A school dropout, Anand Gandhi went on to learn a number of subjects including philosophy, which, in a way lead him to make ‘Ship of Theseus’

Anand Gandhi’s Ship of Theseus, after travelling to a number of international and national film festivals, will release in select cities across the country, including Hyderabad, next week. Produced by Sohum Shah, the film stars Adia Al-Khashef, Neeraj Kabi and Sohum Shah and explores “questions of identity, justice, beauty, meaning and death through the stories of an experimental photographer, an ailing monk and an enterprising stockbroker.” With a title and a theme that refers to Theseus’ paradox in the philosophical idiom, Anand Gandhi has managed to win over audience at film festivals. Ship of Theseus releases on July 19, distributed by UTV and presented by Kiran Rao.

Excerpts from an interview with the director ahead of the film’s release.

‘Ship of Theseus’ received positive reviews at the Mumbai International Film Festival and several international film festivals. Has it been a long wait to release it in India? Did you consider releasing it on your own before Kiran Rao came on board?

Sohum and I did think about how to go about releasing the film. We did not want to go through the rigmarole of screening the film to distributors and trying to make them understand that there is an audience for a film like this. To save us the trouble, Sohum even thought of releasing t himself. In November 2012, Kiran watched the film and in January, she said she would like to present it.

Her stepping into the project opened up newer vistas…

Certainly, she had contacts in UTV and that helped us. She also understood our film well. She herself having worked on Peepli Live and Dhobhi Ghat helped, because though they were not the same idiom as SOT, they were in the same space.

UTV decided to release SOT in July so that there is ample time to build word of mouth talk for the film. We were keen on not doing paid television commercials or hoardings.

The title and the storyline draw a fair amount from philosophy and psychology, subjects that may be easier to express with the written word. How did you go about working on the idea for a visual medium?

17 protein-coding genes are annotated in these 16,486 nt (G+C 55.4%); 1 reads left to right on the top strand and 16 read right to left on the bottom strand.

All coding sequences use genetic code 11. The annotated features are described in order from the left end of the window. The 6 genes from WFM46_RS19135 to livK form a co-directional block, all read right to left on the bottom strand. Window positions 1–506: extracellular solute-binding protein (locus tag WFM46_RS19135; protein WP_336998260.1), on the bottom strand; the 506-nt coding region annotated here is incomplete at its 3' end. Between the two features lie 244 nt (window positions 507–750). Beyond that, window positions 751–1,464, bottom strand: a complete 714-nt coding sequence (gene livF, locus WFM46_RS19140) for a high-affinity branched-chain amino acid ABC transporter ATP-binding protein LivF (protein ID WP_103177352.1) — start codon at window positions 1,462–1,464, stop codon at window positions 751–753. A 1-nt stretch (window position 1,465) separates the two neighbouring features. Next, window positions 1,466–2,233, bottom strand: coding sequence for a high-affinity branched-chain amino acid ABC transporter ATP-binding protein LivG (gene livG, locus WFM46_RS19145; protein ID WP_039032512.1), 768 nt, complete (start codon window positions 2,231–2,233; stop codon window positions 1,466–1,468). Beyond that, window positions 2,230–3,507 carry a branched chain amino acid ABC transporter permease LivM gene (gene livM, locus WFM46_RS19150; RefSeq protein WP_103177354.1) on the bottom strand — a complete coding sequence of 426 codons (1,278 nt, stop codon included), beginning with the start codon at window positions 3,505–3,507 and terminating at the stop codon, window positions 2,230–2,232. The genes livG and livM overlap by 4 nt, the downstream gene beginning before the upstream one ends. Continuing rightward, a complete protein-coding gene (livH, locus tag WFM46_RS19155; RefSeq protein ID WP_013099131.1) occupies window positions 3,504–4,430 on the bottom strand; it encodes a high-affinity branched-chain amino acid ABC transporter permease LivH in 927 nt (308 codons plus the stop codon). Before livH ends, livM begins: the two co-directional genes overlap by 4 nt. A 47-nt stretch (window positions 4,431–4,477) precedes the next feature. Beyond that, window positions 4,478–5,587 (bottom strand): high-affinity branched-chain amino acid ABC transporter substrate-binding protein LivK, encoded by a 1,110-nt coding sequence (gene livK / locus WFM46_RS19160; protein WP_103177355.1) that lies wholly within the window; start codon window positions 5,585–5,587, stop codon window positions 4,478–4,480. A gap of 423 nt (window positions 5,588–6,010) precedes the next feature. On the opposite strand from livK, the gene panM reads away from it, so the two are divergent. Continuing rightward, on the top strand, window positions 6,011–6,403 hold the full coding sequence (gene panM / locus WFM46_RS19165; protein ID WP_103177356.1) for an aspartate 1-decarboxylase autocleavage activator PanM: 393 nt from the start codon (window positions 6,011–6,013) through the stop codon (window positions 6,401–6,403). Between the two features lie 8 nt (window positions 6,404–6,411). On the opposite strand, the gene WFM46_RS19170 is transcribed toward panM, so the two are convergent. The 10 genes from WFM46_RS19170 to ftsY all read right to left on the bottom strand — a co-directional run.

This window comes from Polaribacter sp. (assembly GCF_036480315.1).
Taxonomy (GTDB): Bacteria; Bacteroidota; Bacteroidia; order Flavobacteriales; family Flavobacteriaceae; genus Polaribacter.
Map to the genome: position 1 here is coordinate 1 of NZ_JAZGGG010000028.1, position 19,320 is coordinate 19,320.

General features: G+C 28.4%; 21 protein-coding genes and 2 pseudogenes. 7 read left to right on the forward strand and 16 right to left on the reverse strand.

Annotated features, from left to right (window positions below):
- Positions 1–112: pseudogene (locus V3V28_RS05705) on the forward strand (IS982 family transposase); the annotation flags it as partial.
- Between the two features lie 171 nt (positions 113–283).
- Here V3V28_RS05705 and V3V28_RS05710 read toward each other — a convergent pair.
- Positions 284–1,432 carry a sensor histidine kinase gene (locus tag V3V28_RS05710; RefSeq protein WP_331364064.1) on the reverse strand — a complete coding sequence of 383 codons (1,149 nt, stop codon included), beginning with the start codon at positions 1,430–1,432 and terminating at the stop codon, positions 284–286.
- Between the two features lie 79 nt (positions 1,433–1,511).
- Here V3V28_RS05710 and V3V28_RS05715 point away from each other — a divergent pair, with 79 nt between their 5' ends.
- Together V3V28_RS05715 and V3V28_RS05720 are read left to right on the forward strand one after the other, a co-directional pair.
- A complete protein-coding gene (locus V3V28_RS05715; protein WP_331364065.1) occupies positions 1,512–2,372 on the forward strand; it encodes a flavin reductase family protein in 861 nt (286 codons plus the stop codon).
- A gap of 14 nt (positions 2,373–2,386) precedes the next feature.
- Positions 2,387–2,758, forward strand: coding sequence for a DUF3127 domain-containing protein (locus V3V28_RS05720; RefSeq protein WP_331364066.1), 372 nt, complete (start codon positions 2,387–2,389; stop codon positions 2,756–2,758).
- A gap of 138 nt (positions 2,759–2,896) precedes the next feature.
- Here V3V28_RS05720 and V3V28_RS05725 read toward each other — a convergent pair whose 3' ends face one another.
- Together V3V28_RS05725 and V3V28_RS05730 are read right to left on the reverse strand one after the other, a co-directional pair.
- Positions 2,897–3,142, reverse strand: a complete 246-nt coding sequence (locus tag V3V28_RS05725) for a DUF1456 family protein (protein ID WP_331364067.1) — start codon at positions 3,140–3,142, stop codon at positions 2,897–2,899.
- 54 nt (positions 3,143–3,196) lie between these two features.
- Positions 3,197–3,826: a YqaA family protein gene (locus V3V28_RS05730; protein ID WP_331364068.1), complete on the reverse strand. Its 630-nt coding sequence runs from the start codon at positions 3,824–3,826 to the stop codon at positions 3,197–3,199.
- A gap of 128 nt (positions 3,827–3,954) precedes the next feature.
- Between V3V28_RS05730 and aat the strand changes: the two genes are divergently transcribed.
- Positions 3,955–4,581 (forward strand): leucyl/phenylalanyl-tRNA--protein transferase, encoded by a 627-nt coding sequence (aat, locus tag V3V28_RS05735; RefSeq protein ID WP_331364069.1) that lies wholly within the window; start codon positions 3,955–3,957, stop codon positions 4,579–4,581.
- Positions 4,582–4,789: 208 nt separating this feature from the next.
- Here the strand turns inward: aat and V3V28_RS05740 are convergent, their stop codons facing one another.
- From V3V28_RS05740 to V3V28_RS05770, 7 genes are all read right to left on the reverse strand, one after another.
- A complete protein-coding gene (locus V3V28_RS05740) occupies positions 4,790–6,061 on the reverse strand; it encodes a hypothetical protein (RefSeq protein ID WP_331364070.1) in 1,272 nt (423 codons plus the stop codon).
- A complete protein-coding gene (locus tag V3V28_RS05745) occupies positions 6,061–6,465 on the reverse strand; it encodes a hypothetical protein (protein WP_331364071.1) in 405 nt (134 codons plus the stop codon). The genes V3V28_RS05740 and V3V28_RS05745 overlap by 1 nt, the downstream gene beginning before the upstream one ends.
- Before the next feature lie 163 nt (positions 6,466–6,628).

I feared that it would become perhaps didactic or prescriptive, like a mouthpiece for what the author is trying to say. What is explored in the film, philosophically, is very relevant to each one of us at a deeper level. I had to translate this into the narrative. I think cinema is a powerful tool and there is potential to explore philosophical and psychological ideas.

Did your interest in philosophy and psychology stem from academics?

I would like to think of myself as an academic though I dropped out of school. I was full of curiosity in my school days and unfortunately, school curriculum had nothing much to offer me. I felt most of what was taught to us was obsolete. I put myself through rigorous education. I took up a number of small courses, attended seminars and workshops that were enlightening. I did a one-year course in philosophy.

Did you get enough support at home when you dropped out of school?

Yes, my mom has always backed me. Sometimes I think maybe she has been too supportive of me (laughs).

It’s tough to think that at one point you worked in television and were associated with soaps like Kyunki Saas Bhi Kabhi Bahu Thi.

I was 19. I did a lot of things at that time including television and theatre. I feel embarrassed when my work experience with television keeps cropping up at odd places.

Did you feel the need to go to a film school?

When I was young, I dreamt of becoming a magician, an artist, a philosopher and a writer. Cinema is one medium through which I think I can play all these roles. When I was 16, I seriously thought I should enrol myself in a film school. Later, as I was eager to do so many things, I learnt the different crafts that go into filmmaking.

Were you conscious of the commercial viability of a project like ‘Ship of Theseus’?

I believe the film is commercially viable and we will prove that. Mainstream Bollywood has never excited me. There is a huge audience, like me, that has not been addressed to by Bollywood. And this audience has turned its attention to European films and American television.

What’s next?

Sohum and I have formed our banner called Recyclewale Films. We’ve produced a film called Tumbaad directed by Rahi Barve. The film is in post-production. I am working on my next film as a director and will be producing two documentaries.

We have a good team and are excited about our new projects.